Ontario minister says COVID-19 pandemic messaging to stay home is 'falling on deaf ears'
Michael Tibollo watches election night results in Vaughan, Ontario on Monday, October 19, 2015. (Peter Power/The Canadian Press)
TORONTO -- An Ontario cabinet minister is acknowledging that the government's pandemic pleas are "falling on deaf ears" due to COVID-19 fatigue and cautioned that the length of the lockdown will depend on adherence to the public health protocols.
Michael Tibollo, the minister responsible for mental health, said that despite the challenges, the current second wave lockdown is a "necessary" step in trying to reduce transmission rates.
Despite several regions of the province being in lockdown since late-November, Tibollo says Ontario is only "at the very beginning of seeing a change" and conceded that the province's stay-at-home orders may not be having maximum effect.
"Our attempt to tell people stay at home, keep your hands sanitized, wear a mask, it's falling on deaf ears in a lot of cases and we were trying our best with that," Tibollo told reporters during a news conference on Thursday.
Despite the lackluster results, Tibollo said it would be "irresponsible" of the government to not respond to the growing health-care crisis associated with lockdowns and added that finding a middle ground is needed.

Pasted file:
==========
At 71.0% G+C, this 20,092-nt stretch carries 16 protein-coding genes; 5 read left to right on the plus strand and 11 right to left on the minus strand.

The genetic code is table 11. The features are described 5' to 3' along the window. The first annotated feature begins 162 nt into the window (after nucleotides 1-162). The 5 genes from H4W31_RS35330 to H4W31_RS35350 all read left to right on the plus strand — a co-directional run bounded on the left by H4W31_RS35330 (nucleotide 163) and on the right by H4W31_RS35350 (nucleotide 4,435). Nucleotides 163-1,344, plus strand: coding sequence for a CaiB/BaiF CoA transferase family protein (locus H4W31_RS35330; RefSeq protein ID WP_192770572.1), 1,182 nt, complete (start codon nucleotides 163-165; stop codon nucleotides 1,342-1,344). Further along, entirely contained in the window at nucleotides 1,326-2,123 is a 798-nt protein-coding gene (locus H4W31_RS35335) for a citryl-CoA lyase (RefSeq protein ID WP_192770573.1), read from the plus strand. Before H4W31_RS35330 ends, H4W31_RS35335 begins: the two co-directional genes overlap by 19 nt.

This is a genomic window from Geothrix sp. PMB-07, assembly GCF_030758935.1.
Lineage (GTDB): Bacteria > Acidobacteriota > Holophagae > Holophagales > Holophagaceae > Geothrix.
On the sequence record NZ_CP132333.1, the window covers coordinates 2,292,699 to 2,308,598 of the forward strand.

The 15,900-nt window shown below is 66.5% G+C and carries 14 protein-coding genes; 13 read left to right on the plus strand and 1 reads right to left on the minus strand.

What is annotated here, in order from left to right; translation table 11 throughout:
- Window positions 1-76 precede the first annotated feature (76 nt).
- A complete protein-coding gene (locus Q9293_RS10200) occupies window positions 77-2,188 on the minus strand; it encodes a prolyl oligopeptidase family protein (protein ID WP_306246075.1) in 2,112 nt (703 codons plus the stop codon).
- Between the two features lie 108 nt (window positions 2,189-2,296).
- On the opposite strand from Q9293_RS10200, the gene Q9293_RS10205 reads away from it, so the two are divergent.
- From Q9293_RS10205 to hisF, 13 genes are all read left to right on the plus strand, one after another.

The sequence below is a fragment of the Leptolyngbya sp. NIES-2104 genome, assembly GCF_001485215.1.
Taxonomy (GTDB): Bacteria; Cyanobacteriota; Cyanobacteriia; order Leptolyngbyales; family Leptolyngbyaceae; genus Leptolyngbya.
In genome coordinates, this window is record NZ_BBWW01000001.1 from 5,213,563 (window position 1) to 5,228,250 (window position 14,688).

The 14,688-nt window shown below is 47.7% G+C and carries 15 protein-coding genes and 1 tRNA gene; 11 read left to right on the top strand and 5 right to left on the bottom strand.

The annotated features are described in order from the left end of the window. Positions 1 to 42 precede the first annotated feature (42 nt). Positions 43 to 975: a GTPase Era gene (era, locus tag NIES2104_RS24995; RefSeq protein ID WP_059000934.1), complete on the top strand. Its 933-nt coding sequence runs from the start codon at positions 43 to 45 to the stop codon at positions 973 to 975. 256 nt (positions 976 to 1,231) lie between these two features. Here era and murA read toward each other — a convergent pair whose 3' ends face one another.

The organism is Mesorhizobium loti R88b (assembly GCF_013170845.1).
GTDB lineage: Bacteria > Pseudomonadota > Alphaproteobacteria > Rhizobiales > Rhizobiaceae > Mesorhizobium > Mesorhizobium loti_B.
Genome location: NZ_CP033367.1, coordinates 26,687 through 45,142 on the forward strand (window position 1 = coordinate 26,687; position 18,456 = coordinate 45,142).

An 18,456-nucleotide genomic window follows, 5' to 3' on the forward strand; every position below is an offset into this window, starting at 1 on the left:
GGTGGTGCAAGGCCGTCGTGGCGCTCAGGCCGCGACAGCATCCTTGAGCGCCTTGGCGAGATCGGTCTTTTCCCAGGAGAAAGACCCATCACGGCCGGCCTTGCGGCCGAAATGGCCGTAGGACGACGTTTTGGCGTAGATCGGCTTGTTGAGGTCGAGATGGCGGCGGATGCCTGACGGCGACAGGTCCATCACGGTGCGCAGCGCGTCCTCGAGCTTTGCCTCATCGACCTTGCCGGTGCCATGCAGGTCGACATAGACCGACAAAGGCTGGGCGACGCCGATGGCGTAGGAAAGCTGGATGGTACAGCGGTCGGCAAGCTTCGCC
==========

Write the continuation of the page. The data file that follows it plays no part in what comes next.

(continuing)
"The lockdown is necessary," Tibollo said. "It's not a question of whether we should or not, it's a question of how long does a lockdown have to be."
Ontario's Chief Medical Officer Of Health said earlier this week the province's daily case count would have to fall to 1,000 per day in order for the lockdown to be lifted. Ontario's seven day average of new cases currently stands at 2,751 down from 3,452 one week ago.
Tibollo says in order to reduce rates even further, the province has to focus on the horrible realities of the pandemic, including the death caused by contracting the virus.
"I lost a family member, an aunt to my wife, who went to buy a loaf of bread, and that's all it took and she died," Tibollo said.
"We have to start appealing more to people's instinct of survival."
Mental health issues amid the pandemic concerning, Tibollo says
Tibollo also expressed concern with the rise in mental health and addiction issues related to the pandemic which, he said, is "overarching the waves of COVID-19."
Tibollo said his ministry has tracked increased cases of substance abuse, alcohol dependency, anxiety, depression and suicidal ideation – making mental health a top consideration when deciding further restrictions.
"It's a very complicated and difficult circumstance that we're in, but the government has to weigh the health and safety of individuals, physically, with the opening of the economy and permitting more of the social activities and things that people need to have in their lives," Tibollo said.
"In cabinet, the discussions are always trying to balance ... the impact of the lockdown on individuals. How can we alleviate some of the stress that we're seeing more and more anxiety?"
Premier Doug Ford says the province is putting $3.8 billion dollars over 10 years into mental health and addictions and said the government has to get the money flowing to people in the province during the pandemic.